conducted by principal conductor, Kasper de Roo. The solo part
was played by the NSO's principal horn, Lesley Bishop. It was
something of a rarity, performed with what is thought to be the
original scoring of flute (not clarinet), oboe, horn and bassoon.
the horn part is considerably more florid than the
"usual" version and made for a slightly less relaxing
Christmas break than anticipated for Lesley, but it was great to
have this enjoyable and seldom heard work played to such a large
and enthusiastic audience. Two weeks later Fergus O'Carroll, NSO
co - principal, swapped his bell for a baton and conducted the
orchestra in a programme of Wagner Rienzi Overture, Mozart's
Violin concerto in A (top B's night out!) and Schumann's
"Rhenish" Symphony No. 3.
Another very "horny" nights work!
February 3 saw perhaps the most exciting premiere held in
Dublin for some time - a new symphony by the eminent Irish
composer John Kinsella, No 6, scored for full orchestra with the
addition of three "off - stage" solo horns. It was
conducted by Prionnias O'Duinn, Principal Conductor of the RTE
concert orchestra and went out live on RTE FM3 Radio. John
Kinsella was formerly head of music for Ireland's broadcasting
company, Radio Telefis Eireann, who fund and manage the NSO and
knows us well as friends and colleagues. the inspiration for the
composition was his relationship with seven close friends over
many years hence the seven horn parts. The three solo players are
placed separately outside the orchestras perimeter, and play with
both the tutti sections and on their own. The piece is in one
continuous movement and lasts about 35 minutes.
My particular memory of the performance is a somewhat amusing
one - I was standing in the choir balcony feeling rather stupid
blowing my head off into the faces of these rather smartly
dressed people when I realised that a gentleman right next to me
had actually fallen asleep, snoring loudly, if not rhythmically,
throughout the entire performance, which rather put the whole
experience into perspective!
The following week saw a performance of Bruckner 7 conducted
by De Roo when the regular NSO section (Lesley, Fergus, Ian, Tom
and Dave) were joined by local colleagues Shane O'Neill and
Cormac O'Hayden plus Richard Wainwright and Tony Catterick on
Wagner Tubas. We finished off February with Bruckner 3 and 4 and
performed Shostakovitch 7 in Dublin and Belfast on March 1. All
in all a very good months blow. The season has continued with an
Irish tour - five New Worlds in a week -, Mahler 4, Shostakovitch
15, Walton 1 conducted by Adrian Leaper, plus recordings for
Naxos of Rachmaninov Symphonies 1 & 3. Never a dull moment,
and you all thought we stay here for the GUINNESS?
From the press...
"Barry Tuckwell.....has been called the 'Jascha Heifetz
of the horn' - a comparison which alludes to his agility on an
instrument notorious for being anything but." Edward
Seckerson, The Independent
"Bloody hard work and horribly unpredictable." Barry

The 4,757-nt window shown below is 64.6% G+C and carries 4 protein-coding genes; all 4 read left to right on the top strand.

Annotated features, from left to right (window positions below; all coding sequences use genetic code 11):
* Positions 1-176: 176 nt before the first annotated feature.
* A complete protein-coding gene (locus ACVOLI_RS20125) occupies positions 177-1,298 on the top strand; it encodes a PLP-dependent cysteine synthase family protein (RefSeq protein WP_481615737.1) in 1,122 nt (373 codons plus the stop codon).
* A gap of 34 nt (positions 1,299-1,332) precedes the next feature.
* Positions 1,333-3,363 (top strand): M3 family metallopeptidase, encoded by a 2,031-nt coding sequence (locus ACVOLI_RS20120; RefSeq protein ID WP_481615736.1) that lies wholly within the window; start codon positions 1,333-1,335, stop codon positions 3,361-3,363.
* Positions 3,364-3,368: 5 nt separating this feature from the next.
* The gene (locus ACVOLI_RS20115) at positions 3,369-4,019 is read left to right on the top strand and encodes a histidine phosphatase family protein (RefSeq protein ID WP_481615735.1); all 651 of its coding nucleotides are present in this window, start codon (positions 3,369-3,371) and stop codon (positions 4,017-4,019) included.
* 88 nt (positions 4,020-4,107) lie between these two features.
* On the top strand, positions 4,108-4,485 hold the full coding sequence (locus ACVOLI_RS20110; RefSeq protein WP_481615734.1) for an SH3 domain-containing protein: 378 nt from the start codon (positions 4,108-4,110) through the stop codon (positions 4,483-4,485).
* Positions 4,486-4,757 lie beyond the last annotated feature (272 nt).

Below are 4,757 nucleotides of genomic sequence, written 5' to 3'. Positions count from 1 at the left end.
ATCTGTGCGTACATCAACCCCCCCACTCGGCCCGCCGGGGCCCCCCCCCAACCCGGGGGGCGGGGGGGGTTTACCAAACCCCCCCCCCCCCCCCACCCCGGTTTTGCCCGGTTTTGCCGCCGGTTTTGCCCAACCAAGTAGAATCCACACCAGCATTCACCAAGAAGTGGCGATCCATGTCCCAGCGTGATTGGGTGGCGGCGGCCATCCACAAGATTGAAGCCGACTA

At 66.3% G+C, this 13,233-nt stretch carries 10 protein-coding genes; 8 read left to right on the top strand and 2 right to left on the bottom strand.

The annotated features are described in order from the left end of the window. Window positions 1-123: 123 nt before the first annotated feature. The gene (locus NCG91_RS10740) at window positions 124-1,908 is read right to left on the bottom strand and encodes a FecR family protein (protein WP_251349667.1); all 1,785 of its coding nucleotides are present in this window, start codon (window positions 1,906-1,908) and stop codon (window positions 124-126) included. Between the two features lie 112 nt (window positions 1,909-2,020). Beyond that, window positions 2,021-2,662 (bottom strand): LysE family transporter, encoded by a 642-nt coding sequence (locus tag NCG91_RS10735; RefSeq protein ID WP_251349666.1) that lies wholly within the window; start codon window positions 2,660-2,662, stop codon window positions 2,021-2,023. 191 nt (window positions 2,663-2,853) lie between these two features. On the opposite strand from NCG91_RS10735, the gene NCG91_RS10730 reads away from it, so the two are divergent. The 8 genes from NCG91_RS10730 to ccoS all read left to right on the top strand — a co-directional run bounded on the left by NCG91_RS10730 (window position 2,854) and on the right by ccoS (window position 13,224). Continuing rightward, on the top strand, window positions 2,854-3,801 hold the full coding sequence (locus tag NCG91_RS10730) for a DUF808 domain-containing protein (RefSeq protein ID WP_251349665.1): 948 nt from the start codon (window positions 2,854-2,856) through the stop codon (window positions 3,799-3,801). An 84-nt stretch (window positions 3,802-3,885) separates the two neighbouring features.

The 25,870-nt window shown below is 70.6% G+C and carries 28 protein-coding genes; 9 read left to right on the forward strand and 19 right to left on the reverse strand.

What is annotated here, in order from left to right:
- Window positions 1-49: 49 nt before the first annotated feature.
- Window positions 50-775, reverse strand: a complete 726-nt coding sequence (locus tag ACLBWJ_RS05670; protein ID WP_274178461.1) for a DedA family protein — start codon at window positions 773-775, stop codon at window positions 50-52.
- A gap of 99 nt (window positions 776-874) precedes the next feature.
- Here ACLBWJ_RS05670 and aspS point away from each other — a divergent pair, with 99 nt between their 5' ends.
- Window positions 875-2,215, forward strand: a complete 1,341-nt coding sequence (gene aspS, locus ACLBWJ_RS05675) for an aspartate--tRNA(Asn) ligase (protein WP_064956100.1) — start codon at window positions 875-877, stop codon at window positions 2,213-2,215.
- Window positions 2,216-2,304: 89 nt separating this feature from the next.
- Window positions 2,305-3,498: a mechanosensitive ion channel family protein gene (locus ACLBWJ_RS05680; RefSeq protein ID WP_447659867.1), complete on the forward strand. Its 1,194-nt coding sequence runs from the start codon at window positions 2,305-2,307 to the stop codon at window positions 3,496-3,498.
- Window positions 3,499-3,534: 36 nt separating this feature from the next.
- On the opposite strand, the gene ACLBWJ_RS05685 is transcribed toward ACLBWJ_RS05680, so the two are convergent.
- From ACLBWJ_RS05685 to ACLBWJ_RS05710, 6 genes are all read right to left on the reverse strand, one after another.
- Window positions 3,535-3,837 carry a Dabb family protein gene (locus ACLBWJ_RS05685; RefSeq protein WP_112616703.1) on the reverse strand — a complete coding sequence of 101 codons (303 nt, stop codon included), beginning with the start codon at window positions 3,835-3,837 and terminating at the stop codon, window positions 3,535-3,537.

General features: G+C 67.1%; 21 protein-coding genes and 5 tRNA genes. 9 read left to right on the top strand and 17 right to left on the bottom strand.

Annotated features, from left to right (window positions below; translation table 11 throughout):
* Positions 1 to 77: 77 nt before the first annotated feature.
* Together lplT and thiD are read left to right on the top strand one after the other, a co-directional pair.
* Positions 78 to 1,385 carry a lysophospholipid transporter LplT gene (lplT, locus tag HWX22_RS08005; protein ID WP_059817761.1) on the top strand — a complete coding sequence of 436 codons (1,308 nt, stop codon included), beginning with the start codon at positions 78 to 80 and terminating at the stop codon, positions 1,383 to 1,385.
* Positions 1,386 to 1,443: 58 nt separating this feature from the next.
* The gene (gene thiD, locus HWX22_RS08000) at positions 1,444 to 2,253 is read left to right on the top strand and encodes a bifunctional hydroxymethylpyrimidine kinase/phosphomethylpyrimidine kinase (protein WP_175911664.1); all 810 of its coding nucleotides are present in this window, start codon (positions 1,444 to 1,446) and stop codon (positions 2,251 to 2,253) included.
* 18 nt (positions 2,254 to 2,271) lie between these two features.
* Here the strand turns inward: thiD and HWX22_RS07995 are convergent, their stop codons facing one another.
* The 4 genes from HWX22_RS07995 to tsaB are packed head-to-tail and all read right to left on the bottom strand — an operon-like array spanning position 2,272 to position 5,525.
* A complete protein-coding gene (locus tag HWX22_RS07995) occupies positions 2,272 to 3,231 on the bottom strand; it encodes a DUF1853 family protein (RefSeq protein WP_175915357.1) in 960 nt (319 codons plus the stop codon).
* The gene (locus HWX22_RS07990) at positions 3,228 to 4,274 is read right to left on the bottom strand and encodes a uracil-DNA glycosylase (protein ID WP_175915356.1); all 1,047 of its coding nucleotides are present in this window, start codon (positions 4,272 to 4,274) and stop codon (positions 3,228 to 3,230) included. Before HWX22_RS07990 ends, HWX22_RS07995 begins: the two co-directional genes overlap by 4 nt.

Tuckwell, The Independent.
"I found an instrument I wanted to play. I think a lot of
people never find the right instrument." Barry Tuckwell, BBC
"I was not prepared for what greeted me when I walked on
stage. Gazing round the expanse of the Albert Hall, the last
thing I expected was for the front row of Prommers, many ex-NYO
members, to start distracting the orchestra with good-natured
banter!" Neil Shewan, BBC Music Magazine
The horn quartet of Michael Thompson, Richard Watkins,
Richard Bissill and John Pigneguy have returned to Paul
McCartney's studio to record another two movements for his work,
'Stately Horns'. This was originally a one movement piece,
but following what Mike calls "a gentle nudge" from the
horn players, more has been written. The difference, Mike says,
is that where the first movement was similar for all four horns,
the next two have a traditional first horn part. A live
performance is promised for next year.
Mike and Richard are involved in another quartet recording
this month, this time with Richard Berry and Peter Blake. The
four are joining with the King's Singers for a programme of male
voices and horns which includes music by Schubert and Schumann.
Mike and Richard Berry have also been involved in a recent Naxos
recording of Franz Krommer's works, including his Parthia in Eb
with two solo horns.
John Winch 1937-1996
John Winch entered the Royal Artillery School of Music in 1953
studying both 'cello and horn, the latter with Denzil Floyd and,
on several occasions with Aubrey Brain. A serious illness meant
that he left the army in 1957. He was then to enter the
Performers Course at the Guildhall School, studying with Francis
Bradley. From there he joined the orchestra of the London
Palladium, moving on to become sub-principal horn of the Sadlers
Wells Opera Company and then principal of the Royal Ballet
Orchestra. In 1965 John, who for most of his career played on
Alexander instruments, joined the BBC Scottish Radio Orchestra as
solo horn, returning to London five years later to freelance. In
1971 he began a long period working for the Dacorum Division of
the Hertfordshire Music Service as a brass instructor. A wide
variety of freelance work included playing in such as 'Top of the
Pops' and the 'Miss World' contest. Musicals included 'A Little
Night Music', 'Evita' and, latterly, 'Les Miserables'.
Ill health forced John to leave the show late last year. He
was diagnosed as having leukaemia and after a very brave fight,
he passed away on June 13.
A 'Celebration for the Life of John Winch' was held at
Berkhamstead School for Boys in September 15, an event which was
attended by many fellow horn players and ex-pupils.
The horn appeared in a most unlikely quarter, The Caravan
Club's magazine, En Route. A number of brass players, who had
never met before, got together at this year's Caravan Club
National rally to peform beneath an awning. The event was duly
illustrated in the club's magazine with horn player, Sally Gough
from Somerset to the fore.
Dennis Brain Prizewinner
Steven James has won the Royal Academy of Music's coveted
Dennis Brain Prize. This is the Academy's most prestigious horn
prize, which is awarded every other year. Special congratulations
to Steven, who is still in his first year at the Academy.
The performances, of the Richard Strauss first horn concerto,
were judged by Julian Baker, who chose not to award a 2nd place.
Matthew Gunner was placed third.
Steven's horn professors are Richard Watkins
and Pip Eastop. Before going to the Academy he studied privately
with Pip Eastop for three years.